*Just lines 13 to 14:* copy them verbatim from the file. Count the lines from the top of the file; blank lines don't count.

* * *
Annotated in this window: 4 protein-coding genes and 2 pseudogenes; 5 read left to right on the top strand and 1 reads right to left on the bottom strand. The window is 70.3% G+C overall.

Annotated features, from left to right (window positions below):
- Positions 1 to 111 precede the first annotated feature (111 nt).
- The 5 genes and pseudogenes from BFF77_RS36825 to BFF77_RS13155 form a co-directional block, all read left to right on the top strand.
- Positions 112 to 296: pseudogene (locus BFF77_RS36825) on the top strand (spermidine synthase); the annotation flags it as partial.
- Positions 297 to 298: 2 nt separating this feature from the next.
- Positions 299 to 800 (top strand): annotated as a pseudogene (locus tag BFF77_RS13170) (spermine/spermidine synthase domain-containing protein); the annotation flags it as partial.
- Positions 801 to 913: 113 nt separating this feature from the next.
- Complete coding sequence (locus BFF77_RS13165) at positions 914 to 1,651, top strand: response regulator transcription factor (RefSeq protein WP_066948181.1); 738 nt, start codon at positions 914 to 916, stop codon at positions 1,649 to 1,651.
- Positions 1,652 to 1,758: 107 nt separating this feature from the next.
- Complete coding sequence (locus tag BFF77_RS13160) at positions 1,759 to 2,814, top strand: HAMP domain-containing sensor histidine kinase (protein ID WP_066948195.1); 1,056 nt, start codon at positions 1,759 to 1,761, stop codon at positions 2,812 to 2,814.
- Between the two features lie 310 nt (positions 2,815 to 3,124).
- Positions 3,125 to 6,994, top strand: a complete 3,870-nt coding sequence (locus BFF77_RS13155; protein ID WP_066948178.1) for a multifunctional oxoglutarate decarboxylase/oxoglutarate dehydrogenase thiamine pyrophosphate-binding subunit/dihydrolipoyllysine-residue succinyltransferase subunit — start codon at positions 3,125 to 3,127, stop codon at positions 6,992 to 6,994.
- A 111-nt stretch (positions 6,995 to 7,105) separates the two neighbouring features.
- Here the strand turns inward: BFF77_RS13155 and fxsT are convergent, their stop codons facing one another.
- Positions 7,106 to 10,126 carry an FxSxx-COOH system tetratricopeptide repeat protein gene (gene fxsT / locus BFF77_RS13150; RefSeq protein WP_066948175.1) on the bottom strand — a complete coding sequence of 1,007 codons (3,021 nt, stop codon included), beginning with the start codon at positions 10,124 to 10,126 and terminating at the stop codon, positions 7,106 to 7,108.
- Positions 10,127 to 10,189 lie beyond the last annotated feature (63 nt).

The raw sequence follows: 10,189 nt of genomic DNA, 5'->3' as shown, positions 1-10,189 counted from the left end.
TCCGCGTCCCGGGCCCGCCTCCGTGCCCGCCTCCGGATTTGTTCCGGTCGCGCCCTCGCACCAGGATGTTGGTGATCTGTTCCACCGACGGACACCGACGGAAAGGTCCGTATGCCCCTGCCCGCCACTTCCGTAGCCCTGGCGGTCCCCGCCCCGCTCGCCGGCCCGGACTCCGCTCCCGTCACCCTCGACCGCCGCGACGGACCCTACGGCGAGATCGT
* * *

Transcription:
- Positions 3,125 to 6,994, top strand: a complete 3,870-nt coding sequence (locus BFF77_RS13155; protein ID WP_066948178.1) for a multifunctional oxoglutarate decarboxylase/oxoglutarate dehydrogenase thiamine pyrophosphate-binding subunit/dihydrolipoyllysine-residue succinyltransferase subunit — start codon at positions 3,125 to 3,127, stop codon at positions 6,992 to 6,994.
- A 111-nt stretch (positions 6,995 to 7,105) separates the two neighbouring features.